Inheritance Tax (or IHT) is one of the most complicated areas of tax law. As it is open to misunderstanding and abuse, HMRC specifically targets Inheritance Tax as an area for investigation.
In tax year 2018/19, 23% of taxable estates were investigated by HMRC.
Tax investigations are often triggered by:
1. Complex structures caught by the gift with reservation rules, the pre-owned asset tax rules or HMRC’s catch all General Anti-Avoidance Rules.
2. Arguments around the valuation of particular assets, particularly where HMRC believe assets have been undervalued.
3. Arguments around the residence or domicile of the deceased.
4. Arguments over whether particular tax reliefs are available.
5. Complex trust structures.
6. A deliberate decision by executors or the deceased’s family not to fully disclose all assets to HMRC.
We combine our knowledge of tax investigations and the complex Inheritance Tax regime to assist clients with managing Inheritance Tax investigations. We have particular expertise in:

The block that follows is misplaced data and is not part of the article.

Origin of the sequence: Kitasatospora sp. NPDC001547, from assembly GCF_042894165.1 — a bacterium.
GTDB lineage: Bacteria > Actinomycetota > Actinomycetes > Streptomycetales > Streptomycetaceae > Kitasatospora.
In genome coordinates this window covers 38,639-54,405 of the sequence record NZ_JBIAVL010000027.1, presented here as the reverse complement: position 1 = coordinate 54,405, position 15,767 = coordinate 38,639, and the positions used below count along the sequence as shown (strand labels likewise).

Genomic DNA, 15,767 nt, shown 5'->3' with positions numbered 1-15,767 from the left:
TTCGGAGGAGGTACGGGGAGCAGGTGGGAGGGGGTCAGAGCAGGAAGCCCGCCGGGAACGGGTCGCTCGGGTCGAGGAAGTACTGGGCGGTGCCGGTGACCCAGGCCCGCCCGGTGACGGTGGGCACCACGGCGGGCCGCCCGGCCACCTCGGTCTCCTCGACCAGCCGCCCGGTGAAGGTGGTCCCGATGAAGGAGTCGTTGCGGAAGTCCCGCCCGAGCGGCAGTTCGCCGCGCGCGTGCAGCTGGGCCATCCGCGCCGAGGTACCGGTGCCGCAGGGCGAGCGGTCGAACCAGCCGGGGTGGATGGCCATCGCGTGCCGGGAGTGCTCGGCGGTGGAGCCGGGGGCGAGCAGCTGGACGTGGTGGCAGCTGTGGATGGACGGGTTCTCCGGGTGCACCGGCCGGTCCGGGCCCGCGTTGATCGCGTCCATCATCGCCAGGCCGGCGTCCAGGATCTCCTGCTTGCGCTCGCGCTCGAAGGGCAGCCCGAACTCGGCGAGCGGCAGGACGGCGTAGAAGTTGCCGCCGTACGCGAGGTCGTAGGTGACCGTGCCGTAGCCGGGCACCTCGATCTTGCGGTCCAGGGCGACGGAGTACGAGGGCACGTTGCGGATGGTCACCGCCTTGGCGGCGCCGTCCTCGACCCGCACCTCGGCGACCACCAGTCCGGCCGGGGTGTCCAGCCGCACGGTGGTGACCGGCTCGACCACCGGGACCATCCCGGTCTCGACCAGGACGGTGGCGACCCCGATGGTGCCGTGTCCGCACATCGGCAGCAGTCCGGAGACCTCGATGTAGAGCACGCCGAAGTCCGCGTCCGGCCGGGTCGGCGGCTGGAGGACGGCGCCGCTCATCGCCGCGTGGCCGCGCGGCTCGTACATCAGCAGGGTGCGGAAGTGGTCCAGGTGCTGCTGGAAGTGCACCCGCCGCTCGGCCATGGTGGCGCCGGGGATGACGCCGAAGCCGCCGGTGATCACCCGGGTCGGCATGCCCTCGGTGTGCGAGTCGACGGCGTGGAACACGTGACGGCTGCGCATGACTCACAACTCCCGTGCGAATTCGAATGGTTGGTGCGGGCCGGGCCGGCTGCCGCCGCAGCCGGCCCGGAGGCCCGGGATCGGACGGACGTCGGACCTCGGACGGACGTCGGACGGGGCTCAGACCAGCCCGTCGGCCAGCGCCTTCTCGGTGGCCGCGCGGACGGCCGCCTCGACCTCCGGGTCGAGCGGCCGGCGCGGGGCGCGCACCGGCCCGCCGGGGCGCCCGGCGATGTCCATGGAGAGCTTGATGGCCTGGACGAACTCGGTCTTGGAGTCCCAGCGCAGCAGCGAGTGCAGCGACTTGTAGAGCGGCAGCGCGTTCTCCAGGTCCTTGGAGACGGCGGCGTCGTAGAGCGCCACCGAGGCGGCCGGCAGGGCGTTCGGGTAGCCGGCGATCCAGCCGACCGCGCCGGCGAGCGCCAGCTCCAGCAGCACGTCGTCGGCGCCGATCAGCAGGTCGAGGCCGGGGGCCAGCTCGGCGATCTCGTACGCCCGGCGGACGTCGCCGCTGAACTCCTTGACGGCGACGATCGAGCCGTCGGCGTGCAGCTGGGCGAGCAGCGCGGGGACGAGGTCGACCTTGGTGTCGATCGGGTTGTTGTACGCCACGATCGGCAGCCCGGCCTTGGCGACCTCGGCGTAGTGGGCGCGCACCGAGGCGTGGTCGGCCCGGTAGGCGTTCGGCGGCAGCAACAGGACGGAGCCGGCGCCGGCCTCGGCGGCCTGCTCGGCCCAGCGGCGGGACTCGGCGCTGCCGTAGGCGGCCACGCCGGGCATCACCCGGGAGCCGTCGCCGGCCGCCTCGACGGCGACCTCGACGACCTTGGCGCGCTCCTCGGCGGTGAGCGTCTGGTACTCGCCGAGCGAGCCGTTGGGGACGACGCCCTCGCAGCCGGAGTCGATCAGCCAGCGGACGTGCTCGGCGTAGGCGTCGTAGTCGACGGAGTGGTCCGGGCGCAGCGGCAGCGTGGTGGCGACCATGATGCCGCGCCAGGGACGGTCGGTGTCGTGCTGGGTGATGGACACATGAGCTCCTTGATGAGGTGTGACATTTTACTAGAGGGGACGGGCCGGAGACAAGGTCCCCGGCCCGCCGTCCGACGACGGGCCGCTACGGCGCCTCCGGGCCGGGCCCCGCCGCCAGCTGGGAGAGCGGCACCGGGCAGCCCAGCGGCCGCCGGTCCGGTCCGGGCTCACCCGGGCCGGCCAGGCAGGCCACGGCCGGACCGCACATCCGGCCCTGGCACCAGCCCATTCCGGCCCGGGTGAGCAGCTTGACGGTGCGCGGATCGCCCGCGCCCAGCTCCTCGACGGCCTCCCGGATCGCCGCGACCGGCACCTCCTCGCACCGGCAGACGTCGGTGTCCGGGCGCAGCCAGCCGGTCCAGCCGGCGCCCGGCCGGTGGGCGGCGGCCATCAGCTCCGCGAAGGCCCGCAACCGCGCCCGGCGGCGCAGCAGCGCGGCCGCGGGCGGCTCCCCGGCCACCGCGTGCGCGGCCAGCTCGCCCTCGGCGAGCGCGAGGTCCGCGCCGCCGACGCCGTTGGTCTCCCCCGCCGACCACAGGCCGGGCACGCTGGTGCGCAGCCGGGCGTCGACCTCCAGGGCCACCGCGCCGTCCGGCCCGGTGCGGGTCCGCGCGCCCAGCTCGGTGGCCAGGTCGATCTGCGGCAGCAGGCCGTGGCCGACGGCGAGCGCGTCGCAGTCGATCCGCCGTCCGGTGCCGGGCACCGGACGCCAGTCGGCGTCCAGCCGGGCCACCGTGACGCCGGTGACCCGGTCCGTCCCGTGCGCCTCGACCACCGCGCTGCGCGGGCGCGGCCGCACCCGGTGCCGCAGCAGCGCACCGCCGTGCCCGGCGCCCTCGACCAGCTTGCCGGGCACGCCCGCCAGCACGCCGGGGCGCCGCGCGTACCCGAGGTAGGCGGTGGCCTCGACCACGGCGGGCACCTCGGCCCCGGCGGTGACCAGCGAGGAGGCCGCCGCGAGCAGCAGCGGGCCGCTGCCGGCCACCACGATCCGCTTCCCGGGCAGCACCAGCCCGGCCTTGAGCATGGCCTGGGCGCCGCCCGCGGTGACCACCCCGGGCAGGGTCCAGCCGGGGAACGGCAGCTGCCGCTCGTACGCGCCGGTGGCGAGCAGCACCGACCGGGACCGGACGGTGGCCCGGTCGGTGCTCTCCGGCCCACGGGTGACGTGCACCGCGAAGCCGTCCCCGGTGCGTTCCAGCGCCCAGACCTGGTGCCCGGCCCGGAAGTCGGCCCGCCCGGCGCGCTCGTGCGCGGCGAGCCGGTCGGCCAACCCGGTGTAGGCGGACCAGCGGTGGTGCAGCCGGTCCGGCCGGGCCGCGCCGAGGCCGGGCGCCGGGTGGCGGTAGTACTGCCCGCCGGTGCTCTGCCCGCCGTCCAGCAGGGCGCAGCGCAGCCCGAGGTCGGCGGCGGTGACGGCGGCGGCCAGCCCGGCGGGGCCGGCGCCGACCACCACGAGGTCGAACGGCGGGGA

1. Negotiating with HMRC to obtain the best result for the client where there is uncertainty about facts or interpretation of legislation.
2. Working with HMRC and other professional advisers where valuations are in dispute.
3. Mitigating penalties where errors are careless or deliberate.
4. Advising executors where they have been misled by other parties as to the extent of assets and lifetime gifts of the deceased.
5. Managing the risk of criminal prosecution where omissions are perceived to be deliberate by HMRC.
In addition to the above, we also regularly make voluntary disclosures of the deceased’s lifetime tax affairs where there have been deliberate or careless omissions, including advising on minimising the period of disclosure and mitigating penalties normally to nil.
Our depth of experience in these matters enables us to handle your affairs expertly and efficiently, providing value for money.
Speak to us if you are dealing with the administration of an estate that HMRC has enquired into, or if you require advice to avoid an investigation in the first place.